A faster paced introduction to Chemistry than CHEM 151 and 152. Material from both CHEM 151 and 152 will be included, but basic chemical knowledge and competence in algebra will be assumed. Lab will emphasize an introduction to several instruments and to data-handling with spreadsheets. Prerequisite: a good high school chemistry course and testing into at least MATH 151 on mathematics placement test. In order to have a full year of chemistry as required by many professional schools students must take CHEM 202 in addition to this course. (Student who earn credit for 201 may not earn credit for CHEM 114 or 116).
An introduction to quantitative analysis with laboratory. The course provides a detailed examination of equilibrium chemistry and its application to gravimetry and titrimetry. The theory and practice of chromatographic separations and spectroscopic detection are introduced.
The first of a two-course sequence that examines the structure and reactivity of compounds containing carbon. Topics include bonding, nomenclature, conformations, stereochemistry, and organic acid/base chemistry. An introduction to reaction mechanism and reaction pathways is achieved through the study of the reactivity of aliphatic hydrocarbons. Spectroscopic identification of organic molecules by IR and NMR spectroscopy is also examined in detail. Three lectures per week, one three-hour lab a week.
The second of a two-course sequence that examines the structure and reactivity of compounds containing carbon. Topics include the reactivity of aromatic hydrocarbons and molecules containing the carbonyl functional group; parallels between the behavior of these compounds and biomolecules are illustrated. Emphasis is placed on reaction mechanisms and the design of multi-step organic syntheses. Three lectures per week, one three-hour lab per week.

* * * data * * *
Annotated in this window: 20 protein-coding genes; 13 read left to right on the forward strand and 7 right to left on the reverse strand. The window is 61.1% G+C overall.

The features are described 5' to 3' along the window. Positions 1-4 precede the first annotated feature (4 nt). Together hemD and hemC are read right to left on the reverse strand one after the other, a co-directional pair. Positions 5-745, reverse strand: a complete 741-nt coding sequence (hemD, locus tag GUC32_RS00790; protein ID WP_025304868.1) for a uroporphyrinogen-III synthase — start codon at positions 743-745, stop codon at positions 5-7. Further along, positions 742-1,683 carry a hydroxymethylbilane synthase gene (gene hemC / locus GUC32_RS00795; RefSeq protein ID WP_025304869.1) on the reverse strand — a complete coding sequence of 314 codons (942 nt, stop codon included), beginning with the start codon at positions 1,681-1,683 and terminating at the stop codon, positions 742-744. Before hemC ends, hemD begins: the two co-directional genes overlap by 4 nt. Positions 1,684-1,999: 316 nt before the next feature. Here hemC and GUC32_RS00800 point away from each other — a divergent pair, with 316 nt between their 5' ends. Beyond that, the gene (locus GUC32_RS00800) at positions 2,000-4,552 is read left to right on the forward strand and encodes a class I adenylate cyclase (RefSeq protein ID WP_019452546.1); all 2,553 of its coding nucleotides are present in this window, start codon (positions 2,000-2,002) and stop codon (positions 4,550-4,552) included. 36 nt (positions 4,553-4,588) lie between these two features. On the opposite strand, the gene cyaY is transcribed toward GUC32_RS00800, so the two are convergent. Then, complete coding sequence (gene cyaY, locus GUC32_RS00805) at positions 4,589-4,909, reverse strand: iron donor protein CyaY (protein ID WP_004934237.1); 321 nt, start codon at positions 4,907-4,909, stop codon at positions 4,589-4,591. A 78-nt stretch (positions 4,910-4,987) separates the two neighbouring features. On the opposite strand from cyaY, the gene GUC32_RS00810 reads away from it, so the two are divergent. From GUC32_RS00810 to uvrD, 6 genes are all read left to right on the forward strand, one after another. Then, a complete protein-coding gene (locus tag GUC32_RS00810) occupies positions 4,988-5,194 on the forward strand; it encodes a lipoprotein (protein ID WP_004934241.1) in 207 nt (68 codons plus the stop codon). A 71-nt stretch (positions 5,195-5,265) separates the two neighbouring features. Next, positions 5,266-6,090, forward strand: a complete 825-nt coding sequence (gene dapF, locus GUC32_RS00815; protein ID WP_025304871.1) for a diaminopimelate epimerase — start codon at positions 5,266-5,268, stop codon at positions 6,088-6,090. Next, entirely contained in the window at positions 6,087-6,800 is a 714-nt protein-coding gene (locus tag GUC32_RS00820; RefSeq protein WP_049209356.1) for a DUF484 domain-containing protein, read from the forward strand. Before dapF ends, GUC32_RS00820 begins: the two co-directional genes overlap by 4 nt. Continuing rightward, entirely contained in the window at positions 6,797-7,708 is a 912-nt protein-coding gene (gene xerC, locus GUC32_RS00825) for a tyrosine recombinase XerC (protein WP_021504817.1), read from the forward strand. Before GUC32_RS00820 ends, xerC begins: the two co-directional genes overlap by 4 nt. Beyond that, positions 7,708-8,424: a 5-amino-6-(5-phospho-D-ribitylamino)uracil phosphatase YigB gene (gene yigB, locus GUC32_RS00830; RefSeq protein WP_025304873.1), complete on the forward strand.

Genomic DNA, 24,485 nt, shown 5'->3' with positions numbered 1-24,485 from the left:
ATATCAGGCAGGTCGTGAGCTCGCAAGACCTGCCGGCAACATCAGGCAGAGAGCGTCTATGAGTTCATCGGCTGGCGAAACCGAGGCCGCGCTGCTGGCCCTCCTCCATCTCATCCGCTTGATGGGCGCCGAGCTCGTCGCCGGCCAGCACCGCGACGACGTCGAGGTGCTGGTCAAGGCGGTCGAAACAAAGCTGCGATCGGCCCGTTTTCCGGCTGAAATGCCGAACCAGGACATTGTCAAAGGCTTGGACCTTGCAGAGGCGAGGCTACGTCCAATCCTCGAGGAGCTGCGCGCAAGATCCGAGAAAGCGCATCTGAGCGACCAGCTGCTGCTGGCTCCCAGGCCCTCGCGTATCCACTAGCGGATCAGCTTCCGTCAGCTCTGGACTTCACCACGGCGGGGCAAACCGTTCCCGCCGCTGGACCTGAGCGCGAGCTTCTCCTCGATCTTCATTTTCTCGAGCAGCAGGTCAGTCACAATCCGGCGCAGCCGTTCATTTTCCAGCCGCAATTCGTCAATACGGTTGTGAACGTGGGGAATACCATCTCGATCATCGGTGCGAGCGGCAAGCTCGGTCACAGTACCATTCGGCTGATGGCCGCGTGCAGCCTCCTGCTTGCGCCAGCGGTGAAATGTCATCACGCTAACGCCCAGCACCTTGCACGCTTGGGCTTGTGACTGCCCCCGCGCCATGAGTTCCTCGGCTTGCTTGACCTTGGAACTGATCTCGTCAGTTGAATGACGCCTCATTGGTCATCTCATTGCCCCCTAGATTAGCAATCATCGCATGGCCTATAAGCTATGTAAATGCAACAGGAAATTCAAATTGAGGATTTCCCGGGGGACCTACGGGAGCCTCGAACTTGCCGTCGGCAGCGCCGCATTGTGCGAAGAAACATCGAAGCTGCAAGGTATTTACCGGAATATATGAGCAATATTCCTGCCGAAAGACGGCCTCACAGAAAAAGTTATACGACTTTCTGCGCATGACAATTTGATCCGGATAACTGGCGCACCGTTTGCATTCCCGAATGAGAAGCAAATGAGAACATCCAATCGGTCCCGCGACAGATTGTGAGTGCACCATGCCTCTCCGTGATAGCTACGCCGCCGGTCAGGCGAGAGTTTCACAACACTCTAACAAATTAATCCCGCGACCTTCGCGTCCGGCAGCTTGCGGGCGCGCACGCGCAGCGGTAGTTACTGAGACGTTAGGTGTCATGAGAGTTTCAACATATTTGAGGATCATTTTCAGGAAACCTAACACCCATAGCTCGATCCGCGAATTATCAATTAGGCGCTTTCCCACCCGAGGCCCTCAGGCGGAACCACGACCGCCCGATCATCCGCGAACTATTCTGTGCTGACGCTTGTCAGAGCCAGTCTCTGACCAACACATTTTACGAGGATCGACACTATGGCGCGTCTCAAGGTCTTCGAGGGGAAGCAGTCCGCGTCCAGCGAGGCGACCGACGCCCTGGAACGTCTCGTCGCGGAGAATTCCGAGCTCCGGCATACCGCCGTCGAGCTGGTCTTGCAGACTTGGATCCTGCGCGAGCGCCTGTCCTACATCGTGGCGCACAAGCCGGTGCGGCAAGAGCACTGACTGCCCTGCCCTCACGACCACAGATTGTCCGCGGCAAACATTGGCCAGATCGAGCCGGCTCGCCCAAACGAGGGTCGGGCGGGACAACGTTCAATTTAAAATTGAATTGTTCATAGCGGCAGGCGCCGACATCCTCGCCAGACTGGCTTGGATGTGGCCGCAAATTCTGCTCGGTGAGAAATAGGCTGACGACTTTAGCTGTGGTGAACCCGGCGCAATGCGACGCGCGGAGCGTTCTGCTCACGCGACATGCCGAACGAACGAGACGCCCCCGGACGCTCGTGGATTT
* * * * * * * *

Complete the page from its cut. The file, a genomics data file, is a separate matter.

An introduction to the chemistry of the four major classes of biological molecules:proteins, sugars, lipids, and nucleic acids. The relationship between the functional roles of these molecules and their structure and reactivity will be examined using the chemical principles mastered in the prerequisite courses of general chemistry and two semesters of organic chemistry. This course will fulfill the one-semester biochemistry prerequisite of typical health professional programs.
A detailed look at the instrumentation and applications of optical spectroscopy associated with chemical analyses. Topics will include molecular and atomic absorption, fluorescence, NMR, and IR spectrometries, as well as selected advanced spectroscopic techniques.
A detailed look at methods of separation and electroanalytical techniques including GC, HPLC, MS, SFC, potentiometry. amperometry, and voltammetry.
A laboratory introduction to the isolation and analysis of biological molecules. Techniques employed will include cell culture, protein purification, use of fluorescent tags, and immunochemical methods of analysis.